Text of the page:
How to be Flexible in a Small and Unyielding Kitchen
Week 2, Part 1 - Organizing Pots, Pans and Food Storage Containers
Truth be told, I would love to completely gut my kitchen and start all over. Then, I could make everything just so. Unfortunately, that’s not an option for me right now. Even if my wish was granted, however, I’d still have to come to grips with it’s small size.
Of course, every kitchen has its own challenges, but small kitchens come with a unique set of issues. They’re often short on cabinet space. And the cabinets that are present are riddled with tricks like blind corners and shallow shelves. There never seems to be enough room for anything!
Okay, okay, rant over. We’ve identified the problems, now let’s look at some solutions to help us organize those tiny and rigid kitchens. Welcome to Week 2 of the Whole House Organization challenge!
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“Don’t Fight the Tide, Go Along For the Ride”
The title above is a line taken from a somewhat corny but effective song called “Time to Change”, which aired on the old sitcom The Partridge Family years ago. It’s application here is that instead of fighting with something you can’t fix, YOU must be flexible and adjust your way of doing things to make it work. That principle applies to those living with small, rigid kitchens.
As you have probably guessed, being flexible is going to cost you something. Yep! That means it’s time to purge. BUT we’ll only deal with the plastic food storage, pots and pans. Food and pantry organization will be addressed in a separate post.
What You Will Need:
Large baskets that fit the size of the cabinets where you store skillets, pots & pans and food storage containers
Trust and Follow the Process
1. EMPTY your space. Pull out all of your food storage containers, pots and pans
2. SCRUB the area clean.
3. PURGE unnecessary duplicates. Toss damaged, broken and unusable items and things you haven’t used in more than 1 year.
4. GROUP remaining items according to kind.
5. MEASURE the insides of the cabinets before purchasing organization systems.
6. RETURN items to the cabinets with your new system(s) in place.
Addressing Common Problems in Small Kitchens
#1 The Blind Corner Cabinet and the Lazy Susan
I can’t imagine a cabinet that causes more frustration in a kitchen than the blind corner cabinet. It is designed to make better use of the dead space created when two cabinets meet at the corner of the room. But one practically has to crawl inside of it to retrieve the items stored in the back.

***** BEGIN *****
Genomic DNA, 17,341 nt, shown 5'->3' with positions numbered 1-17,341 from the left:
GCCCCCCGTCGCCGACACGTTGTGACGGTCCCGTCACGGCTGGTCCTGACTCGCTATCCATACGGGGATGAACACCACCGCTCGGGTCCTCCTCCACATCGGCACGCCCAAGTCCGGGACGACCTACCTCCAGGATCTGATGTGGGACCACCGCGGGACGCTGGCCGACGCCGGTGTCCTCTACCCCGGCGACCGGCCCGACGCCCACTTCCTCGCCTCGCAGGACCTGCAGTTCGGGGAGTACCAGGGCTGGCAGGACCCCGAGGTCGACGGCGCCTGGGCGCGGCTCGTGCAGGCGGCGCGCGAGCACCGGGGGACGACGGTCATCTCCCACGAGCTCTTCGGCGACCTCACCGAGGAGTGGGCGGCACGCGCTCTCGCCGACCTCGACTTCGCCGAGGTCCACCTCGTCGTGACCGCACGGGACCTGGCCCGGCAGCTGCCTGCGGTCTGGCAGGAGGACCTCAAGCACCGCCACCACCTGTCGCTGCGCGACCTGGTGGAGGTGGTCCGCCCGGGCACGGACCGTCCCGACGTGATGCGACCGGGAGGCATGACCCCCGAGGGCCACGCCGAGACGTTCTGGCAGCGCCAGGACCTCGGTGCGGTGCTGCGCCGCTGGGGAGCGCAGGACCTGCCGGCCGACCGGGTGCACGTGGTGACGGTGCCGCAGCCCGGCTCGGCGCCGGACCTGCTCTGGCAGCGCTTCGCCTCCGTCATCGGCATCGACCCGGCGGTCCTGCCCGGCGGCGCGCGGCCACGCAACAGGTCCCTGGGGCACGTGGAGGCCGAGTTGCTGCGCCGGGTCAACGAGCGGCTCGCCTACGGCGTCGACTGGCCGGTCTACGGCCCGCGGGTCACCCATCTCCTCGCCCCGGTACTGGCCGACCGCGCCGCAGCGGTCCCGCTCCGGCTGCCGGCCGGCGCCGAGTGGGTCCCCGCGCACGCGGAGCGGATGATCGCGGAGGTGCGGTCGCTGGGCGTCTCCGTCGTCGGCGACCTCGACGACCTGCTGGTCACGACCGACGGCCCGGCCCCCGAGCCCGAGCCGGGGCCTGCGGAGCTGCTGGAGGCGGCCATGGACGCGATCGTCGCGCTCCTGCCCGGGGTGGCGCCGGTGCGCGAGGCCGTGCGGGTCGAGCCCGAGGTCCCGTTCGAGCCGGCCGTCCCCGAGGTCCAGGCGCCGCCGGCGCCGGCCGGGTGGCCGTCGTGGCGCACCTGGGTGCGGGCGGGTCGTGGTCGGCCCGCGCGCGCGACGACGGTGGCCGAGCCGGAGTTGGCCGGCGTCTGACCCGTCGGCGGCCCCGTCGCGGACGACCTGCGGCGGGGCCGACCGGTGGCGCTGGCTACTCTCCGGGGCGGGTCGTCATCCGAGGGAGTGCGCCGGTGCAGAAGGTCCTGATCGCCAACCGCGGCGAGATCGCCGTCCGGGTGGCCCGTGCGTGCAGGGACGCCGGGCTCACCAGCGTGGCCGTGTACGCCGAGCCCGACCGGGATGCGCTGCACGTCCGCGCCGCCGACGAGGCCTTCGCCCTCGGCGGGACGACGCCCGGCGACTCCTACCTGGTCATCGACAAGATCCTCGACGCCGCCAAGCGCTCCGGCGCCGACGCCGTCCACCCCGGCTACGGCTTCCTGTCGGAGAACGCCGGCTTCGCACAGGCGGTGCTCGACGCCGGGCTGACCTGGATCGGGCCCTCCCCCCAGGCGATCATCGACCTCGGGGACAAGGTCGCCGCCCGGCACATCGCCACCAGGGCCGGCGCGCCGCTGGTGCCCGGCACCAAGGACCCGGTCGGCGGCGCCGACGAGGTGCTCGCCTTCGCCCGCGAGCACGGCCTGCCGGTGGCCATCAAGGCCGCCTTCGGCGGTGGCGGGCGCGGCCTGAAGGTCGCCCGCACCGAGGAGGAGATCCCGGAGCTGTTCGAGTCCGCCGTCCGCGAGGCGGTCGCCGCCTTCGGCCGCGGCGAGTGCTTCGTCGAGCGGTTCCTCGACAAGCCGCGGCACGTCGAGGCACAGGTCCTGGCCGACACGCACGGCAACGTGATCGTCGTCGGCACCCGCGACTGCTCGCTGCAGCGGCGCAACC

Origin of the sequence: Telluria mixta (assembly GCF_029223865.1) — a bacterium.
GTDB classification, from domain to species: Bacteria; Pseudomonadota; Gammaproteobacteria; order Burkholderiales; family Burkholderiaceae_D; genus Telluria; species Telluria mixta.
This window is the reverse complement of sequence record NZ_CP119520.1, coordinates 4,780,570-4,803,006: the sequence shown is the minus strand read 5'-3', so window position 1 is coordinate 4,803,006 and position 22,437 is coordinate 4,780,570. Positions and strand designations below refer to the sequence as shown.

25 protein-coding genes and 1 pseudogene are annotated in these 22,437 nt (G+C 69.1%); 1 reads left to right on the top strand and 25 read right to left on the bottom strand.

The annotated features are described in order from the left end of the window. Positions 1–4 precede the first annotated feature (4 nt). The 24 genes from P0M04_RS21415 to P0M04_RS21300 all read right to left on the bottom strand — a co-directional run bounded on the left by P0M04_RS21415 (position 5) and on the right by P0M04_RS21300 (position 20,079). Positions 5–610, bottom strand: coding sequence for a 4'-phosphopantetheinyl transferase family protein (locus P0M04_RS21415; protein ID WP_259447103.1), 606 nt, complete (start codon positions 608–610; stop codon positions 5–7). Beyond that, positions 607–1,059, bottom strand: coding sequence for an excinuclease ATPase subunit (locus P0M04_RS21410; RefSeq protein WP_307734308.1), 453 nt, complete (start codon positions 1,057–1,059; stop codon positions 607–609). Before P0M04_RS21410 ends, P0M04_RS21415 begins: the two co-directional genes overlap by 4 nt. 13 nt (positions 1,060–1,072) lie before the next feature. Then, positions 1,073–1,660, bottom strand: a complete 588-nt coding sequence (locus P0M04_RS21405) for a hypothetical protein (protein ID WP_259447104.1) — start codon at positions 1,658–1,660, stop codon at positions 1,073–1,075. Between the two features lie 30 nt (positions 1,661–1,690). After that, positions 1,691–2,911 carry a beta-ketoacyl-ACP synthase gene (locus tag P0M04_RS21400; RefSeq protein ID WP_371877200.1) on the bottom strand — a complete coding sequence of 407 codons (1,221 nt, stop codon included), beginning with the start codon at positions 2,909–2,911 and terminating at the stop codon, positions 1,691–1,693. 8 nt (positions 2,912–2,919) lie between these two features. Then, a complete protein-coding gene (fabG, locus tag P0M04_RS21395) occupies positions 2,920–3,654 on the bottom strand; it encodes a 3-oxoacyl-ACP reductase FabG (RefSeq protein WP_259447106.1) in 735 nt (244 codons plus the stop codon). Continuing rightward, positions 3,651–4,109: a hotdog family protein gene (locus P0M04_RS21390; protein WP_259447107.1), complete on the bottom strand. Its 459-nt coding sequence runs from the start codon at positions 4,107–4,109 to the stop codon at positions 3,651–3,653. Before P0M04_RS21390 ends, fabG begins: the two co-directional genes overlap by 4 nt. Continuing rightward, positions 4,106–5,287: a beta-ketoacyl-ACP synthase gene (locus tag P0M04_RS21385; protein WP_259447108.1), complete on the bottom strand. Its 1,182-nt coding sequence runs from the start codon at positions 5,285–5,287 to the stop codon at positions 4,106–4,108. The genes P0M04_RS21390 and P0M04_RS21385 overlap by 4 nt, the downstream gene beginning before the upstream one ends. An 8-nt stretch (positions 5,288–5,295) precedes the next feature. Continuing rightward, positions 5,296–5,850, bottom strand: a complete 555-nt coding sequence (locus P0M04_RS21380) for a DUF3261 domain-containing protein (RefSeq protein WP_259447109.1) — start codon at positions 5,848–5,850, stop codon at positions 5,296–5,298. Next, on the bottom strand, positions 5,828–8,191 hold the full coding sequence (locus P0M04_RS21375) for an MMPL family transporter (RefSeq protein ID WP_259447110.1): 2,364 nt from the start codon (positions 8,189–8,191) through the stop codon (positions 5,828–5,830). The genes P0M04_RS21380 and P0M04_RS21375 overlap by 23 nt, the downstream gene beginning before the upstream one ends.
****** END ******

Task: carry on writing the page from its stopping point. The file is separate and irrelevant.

One solution would be to install a two-shelf rollout kit (like the one featured below) that is designed to make great use of an otherwise hard to get to space. This solution can be a bit costly. Prices range between $160 to nearly $800.
Any of the solutions linked above would be a great investment. But if that’s out of your price range right now, using baskets might be a more practical solution. They’re a great way to corral food storage containers and even pots and pans. Notice how I’ve used them below.
Notice how one of my clients uses her Lazy Susan to store her pots. I use the same method in my home too.
#2 Not Enough Drawer Space
If you follow me on Instagram, you already know that I have only 2 drawers in my kitchen. Yep, that’s it folks! So where do I keep the rest of my things? In my previous post, I revealed my kitchen gadget jar. That is one solution. My other work-around includes a combination of open wall shelves, trays, and vases for things like utensils, cutting boards and cooking essentials.
#3 No Cabinets at All
Believe it or not some condo and apartment dwellers find themselves with no cabinets at all. Organizing a functional kitchen can really seem impossible. For situations like that I recommend making good use of a bar cart and of any existing walls.
A bar cart could serve as a movable kitchen station, while the walls can be used to house fruits and veggies neatly. Although I don’t use this method in my own kitchen, I styled a bar cart with items that would usually be on my counter to show you how this could work. Check out this idea in action below.
The bar cart featured above was purchased at IKEA a couple of years ago for a mere $29. And as you can see, it can house cooking essentials, dinnerware and even a couple of pots at the bottom. Now are you starting to get the hang of this? No matter what the challenging situation is in your small kitchen, being flexible and thinking outside the box a bit, can help you to overcome it.